The Hollow Tree was probably the most photographed park element in bygone years, an obligatory stop for locals, tourists and dignitaries alike, and a professional photographer was on hand to capture the visit for a fee. The tree was saved from road widening in 1910 through the lobbying efforts of the photographer who made his living at the tree. Automobiles and horse-drawn carriages would frequently be backed into the hollow, demonstrating the immensity of the tree for posterity. While the remaining 700–800 year-old stump still draws viewers and is commemorated with a plaque, it is no longer alive and has shrunk considerably over the years, from a circumference of 18.3 metres (60 ft) many decades ago, to a more recent 17.1 metres (56 ft). Damaged by the December 2006 windstorm and leaning forward at a dangerous angle, on March 31, 2008, the tree was targeted by the Vancouver Park Board for removal due to potential safety hazards. However, on January 19, 2009, the Board accepted a proposal to save the tree by realigning and stabilizing it at a cost of $250,000, funded entirely by private donations.
The forest continues to give the park a more natural character than most other urban parks, leading many to call it an urban oasis. It consists of primarily second and third growth and contains many huge Douglas fir, Western Red cedar, Western Hemlock, and Sitka Spruce trees. Since 1992, the tallest trees have been topped and otherwise pruned by park staff for safety reasons.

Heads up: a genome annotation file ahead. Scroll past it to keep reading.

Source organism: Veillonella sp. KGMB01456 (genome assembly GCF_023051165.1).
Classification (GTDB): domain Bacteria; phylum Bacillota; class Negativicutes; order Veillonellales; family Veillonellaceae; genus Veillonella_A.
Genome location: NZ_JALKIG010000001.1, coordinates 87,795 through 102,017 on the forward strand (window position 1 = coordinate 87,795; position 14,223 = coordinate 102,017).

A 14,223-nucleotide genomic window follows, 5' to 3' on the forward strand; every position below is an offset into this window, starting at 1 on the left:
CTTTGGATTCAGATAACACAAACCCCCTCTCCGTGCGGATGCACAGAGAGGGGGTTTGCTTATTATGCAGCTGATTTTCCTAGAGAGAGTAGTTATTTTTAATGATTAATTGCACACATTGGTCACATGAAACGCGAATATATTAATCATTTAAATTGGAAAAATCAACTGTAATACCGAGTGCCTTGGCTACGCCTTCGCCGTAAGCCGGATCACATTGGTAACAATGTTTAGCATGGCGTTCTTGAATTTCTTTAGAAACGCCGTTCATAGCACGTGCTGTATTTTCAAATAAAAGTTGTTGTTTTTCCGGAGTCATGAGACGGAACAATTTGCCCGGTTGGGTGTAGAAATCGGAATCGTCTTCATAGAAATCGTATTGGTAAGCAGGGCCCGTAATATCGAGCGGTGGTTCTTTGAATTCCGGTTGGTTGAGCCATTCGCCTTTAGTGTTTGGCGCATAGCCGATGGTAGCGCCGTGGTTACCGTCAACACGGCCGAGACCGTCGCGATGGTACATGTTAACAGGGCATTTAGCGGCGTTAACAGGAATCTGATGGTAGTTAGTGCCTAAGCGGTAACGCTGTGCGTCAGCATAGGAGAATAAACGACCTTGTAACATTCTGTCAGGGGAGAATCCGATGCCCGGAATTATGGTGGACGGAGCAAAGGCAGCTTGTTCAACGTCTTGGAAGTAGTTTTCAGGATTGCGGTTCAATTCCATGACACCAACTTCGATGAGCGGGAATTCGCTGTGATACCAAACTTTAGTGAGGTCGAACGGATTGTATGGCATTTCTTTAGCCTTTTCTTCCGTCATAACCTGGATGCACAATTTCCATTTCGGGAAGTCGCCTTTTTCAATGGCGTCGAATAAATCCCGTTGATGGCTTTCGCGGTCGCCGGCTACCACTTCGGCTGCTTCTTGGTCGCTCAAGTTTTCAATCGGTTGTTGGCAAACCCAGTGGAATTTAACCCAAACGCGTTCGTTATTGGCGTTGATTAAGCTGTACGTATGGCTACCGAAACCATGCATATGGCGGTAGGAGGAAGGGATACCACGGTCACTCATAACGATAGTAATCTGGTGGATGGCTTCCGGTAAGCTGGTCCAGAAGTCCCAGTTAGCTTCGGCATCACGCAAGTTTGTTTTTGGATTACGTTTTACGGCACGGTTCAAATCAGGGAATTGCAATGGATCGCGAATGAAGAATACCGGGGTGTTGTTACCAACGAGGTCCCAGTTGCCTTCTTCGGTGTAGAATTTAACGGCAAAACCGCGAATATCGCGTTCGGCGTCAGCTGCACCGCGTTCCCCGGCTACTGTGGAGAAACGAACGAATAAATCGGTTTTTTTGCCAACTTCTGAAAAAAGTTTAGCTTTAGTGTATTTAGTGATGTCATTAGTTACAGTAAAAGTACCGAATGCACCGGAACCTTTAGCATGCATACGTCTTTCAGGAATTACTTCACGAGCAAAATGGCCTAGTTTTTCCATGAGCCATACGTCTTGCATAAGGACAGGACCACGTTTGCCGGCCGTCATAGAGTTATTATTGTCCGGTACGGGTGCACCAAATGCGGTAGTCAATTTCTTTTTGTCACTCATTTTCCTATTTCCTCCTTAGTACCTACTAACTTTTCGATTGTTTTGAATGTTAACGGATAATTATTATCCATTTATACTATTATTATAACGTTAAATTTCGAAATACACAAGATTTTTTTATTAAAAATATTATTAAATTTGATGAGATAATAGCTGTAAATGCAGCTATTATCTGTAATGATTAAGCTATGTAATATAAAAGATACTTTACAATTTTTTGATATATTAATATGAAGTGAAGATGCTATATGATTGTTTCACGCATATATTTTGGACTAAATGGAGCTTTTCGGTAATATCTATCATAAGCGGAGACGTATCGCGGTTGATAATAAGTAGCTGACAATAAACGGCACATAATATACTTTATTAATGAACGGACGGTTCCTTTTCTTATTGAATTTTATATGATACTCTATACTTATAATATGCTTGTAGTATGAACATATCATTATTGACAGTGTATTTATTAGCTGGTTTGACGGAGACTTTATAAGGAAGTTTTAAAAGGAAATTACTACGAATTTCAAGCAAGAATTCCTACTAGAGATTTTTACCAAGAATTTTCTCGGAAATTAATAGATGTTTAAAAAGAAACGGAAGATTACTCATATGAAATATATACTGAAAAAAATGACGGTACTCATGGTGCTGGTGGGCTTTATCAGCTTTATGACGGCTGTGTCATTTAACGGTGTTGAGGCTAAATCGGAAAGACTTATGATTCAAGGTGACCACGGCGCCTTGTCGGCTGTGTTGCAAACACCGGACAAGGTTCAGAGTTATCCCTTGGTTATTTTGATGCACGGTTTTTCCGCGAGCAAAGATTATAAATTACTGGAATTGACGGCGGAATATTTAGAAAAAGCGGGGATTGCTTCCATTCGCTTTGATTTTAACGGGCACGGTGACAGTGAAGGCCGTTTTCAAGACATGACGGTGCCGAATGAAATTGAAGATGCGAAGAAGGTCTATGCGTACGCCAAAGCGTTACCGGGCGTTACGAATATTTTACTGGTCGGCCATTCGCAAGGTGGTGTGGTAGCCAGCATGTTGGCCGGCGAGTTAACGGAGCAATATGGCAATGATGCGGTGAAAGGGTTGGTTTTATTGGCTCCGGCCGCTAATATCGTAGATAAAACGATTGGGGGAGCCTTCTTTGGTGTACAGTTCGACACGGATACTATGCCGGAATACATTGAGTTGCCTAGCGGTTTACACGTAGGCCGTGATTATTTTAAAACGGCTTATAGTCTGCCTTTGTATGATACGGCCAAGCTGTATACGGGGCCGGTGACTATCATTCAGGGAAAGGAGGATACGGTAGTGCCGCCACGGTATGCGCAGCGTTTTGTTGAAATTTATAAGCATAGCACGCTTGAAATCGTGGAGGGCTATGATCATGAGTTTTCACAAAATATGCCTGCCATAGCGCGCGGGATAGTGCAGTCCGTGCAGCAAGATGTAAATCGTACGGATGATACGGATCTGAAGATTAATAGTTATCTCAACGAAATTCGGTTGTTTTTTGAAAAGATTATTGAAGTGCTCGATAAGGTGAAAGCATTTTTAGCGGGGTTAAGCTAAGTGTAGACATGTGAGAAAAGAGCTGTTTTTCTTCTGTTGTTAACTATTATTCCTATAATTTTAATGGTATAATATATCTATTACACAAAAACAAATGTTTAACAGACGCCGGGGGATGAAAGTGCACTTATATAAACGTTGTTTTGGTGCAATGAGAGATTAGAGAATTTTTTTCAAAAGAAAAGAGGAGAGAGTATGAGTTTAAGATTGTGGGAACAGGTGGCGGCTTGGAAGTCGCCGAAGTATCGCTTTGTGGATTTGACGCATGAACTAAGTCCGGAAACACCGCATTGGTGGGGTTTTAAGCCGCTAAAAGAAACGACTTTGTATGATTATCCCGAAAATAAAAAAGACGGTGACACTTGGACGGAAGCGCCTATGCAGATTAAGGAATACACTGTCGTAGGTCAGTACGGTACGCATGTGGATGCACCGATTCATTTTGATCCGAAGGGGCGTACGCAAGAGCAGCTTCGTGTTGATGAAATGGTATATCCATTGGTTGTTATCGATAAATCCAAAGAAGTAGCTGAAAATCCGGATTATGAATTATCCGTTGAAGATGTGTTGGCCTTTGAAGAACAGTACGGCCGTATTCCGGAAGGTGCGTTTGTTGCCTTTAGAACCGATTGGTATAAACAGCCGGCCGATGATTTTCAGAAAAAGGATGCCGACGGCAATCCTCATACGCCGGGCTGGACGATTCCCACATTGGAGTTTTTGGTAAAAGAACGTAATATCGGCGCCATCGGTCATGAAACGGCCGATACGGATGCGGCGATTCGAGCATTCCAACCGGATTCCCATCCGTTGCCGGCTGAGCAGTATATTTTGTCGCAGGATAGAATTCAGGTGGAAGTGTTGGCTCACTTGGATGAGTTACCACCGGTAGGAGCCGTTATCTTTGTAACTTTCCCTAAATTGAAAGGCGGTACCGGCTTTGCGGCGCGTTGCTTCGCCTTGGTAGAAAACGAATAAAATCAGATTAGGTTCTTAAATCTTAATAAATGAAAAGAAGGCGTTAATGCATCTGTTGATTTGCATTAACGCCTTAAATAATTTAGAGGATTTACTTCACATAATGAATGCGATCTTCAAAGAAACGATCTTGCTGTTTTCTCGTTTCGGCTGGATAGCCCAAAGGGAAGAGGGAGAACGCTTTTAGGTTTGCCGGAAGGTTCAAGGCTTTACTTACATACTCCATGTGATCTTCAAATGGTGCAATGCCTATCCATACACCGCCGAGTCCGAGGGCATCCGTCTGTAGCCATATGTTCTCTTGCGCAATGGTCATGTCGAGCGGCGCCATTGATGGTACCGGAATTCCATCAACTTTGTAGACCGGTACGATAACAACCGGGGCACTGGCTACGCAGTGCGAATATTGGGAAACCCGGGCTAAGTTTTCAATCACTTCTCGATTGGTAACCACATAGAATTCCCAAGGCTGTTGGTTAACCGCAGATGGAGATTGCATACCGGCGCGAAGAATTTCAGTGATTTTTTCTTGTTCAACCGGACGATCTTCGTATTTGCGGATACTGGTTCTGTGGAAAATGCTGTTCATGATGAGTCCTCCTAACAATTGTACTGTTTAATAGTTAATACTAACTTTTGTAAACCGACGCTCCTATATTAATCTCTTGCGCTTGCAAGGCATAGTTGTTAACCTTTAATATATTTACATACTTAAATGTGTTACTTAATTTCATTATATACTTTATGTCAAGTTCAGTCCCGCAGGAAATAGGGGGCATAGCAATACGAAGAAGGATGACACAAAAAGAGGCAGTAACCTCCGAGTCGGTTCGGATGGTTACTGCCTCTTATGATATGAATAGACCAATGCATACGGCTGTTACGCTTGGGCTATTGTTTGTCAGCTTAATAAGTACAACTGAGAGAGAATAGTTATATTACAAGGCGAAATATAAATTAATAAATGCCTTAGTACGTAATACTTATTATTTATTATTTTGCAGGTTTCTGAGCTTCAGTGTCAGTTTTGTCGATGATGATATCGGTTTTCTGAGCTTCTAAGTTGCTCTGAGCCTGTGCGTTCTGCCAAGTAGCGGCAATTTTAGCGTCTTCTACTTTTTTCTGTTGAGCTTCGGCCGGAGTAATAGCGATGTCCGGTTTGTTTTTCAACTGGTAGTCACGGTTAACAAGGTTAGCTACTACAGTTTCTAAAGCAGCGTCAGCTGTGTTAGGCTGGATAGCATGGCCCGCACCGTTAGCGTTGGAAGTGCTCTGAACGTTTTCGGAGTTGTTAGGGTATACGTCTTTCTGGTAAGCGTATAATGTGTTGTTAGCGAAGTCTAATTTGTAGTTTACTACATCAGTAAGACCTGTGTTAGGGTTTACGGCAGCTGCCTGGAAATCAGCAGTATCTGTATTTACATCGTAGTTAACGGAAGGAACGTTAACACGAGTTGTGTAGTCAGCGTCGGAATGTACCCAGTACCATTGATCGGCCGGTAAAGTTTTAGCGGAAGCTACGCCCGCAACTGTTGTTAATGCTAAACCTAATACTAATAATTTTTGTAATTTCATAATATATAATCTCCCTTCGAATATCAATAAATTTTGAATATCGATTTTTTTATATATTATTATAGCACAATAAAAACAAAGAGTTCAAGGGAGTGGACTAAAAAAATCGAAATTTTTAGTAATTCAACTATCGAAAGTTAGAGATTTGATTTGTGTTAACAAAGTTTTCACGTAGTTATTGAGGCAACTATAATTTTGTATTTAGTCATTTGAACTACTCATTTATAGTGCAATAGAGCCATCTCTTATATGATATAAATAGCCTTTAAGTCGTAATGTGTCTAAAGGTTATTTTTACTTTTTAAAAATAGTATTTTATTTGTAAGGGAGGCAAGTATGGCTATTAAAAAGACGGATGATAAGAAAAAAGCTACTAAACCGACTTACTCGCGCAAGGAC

While it is not the largest of its kind, Stanley Park today is more than 10 percent larger than New York City’s Central Park and almost half the size of London’s Richmond Park. It contains numerous natural and man-made attractions that draw about eight million people to the park every year, including locals and tourists. Recreational facilities are especially abundant in the park, having long co-existed, albeit uneasily, with the aesthetic and more natural park features preferred by those looking to the park as an enclave of nature in the city.
Vancouver Seawall. The 2006 windstorm subjected portions of the seawall to mudslides and falling debris, forcing park staff to temporarily close it for repairs.
The Vancouver Seawall is a popular destination for walking, running, cycling, inline skating, and even fishing (with a licence). There are two paths, one for inline skaters and cyclists and the other for pedestrians. The section around the outside of the park is one-way for cyclists and inline skaters, running counter-clockwise.
There are also more than 27 kilometres (17 mi) of forest trails inside the park. Forest trails are patrolled by members of the Vancouver Police Department on horseback. The stables(open to the public) are located in the service yards of Stanley Park near the Rose Gardens at 605 Pipeline Road.
A miniature railroad was built in an area leveled by Typhoon Freda in the 1960s, and is especially popular as seasonal “Halloween Trains” and “Christmas Trains”.
The windstorm of 2006 revealed traces of a long-forgotten rock garden, which had once been one of the park’s star attractions and one of its largest man-made objects by area. Since its discovery, a large section that encircles the Stanley Park Pavilion has been restored (the 1920s’ version extended from Pipeline Road to Coal Harbour).